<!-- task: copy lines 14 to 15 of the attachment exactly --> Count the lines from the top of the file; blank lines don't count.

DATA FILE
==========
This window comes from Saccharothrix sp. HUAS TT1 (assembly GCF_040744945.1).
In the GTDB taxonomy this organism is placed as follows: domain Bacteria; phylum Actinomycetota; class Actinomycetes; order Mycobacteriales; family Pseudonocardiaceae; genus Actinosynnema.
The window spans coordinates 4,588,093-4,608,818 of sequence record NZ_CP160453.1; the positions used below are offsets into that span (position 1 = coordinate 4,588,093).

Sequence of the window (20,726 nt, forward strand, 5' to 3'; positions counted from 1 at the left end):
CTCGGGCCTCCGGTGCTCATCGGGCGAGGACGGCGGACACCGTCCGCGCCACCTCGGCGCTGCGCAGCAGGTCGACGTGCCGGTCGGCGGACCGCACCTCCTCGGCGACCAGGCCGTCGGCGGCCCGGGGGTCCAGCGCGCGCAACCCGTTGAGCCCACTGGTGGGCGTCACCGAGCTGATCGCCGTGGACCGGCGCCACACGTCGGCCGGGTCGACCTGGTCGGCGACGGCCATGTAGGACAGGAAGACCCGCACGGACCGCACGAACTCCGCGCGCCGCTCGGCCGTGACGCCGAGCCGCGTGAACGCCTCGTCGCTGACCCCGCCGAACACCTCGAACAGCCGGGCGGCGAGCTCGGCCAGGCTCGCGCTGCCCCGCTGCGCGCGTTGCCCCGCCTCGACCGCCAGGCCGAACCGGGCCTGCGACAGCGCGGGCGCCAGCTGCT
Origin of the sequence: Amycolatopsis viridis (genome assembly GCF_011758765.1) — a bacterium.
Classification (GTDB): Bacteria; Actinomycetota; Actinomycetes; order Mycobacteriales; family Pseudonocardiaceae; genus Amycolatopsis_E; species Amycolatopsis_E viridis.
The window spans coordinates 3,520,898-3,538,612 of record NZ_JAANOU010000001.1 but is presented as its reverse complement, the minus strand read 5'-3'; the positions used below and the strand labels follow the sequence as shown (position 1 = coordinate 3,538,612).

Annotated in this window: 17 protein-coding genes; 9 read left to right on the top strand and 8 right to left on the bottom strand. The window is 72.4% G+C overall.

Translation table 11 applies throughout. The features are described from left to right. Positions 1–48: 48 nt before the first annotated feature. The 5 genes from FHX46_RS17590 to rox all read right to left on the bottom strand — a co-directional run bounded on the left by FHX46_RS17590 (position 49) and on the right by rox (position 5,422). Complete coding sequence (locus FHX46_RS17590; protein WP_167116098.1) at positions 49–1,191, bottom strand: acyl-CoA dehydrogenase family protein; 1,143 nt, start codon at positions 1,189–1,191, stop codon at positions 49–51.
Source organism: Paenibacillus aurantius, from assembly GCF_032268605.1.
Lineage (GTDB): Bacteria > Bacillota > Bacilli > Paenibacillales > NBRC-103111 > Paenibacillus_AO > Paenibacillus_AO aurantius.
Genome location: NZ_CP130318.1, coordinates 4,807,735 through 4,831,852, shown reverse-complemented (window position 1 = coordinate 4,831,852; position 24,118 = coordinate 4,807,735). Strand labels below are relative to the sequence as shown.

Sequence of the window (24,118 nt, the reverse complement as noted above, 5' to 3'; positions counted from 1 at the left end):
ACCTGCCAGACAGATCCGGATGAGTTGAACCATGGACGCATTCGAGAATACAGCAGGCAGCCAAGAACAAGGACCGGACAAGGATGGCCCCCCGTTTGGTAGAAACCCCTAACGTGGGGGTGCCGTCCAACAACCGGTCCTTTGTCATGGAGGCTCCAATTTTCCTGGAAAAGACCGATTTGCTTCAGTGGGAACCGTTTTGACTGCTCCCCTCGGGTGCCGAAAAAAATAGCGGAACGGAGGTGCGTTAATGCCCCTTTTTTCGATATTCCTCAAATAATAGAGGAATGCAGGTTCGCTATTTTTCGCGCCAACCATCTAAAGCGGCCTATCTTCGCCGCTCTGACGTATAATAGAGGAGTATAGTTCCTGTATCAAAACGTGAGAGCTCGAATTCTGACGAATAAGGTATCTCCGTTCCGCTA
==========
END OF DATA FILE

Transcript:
Sequence of the window (24,118 nt, the reverse complement as noted above, 5' to 3'; positions counted from 1 at the left end):
ACCTGCCAGACAGATCCGGATGAGTTGAACCATGGACGCATTCGAGAATACAGCAGGCAGCCAAGAACAAGGACCGGACAAGGATGGCCCCCCGTTTGGTAGAAACCCCTAACGTGGGGGTGCCGTCCAACAACCGGTCCTTTGTCATGGAGGCTCCAATTTTCCTGGAAAAGACCGATTTGCTTCAGTGGGAACCGTTTTGACTGCTCCCCTCGGGTGCCGAAAAAAATAGCGGAACGGAGGTGCGTTAATGCCCCTTTTTTCGATATTCCTCAAATAATAGAGGAATGCAGGTTCGCTATTTTTCGCGCCAACCATCTAAAGCGGCCTATCTTCGCCGCTCTGACGTATAATAGAGGAGTATAGTTCCTGTATCAAAACGTGAGAGCTCGAATTCTGACGAATAAGGTATCTCCGTTCCGCTA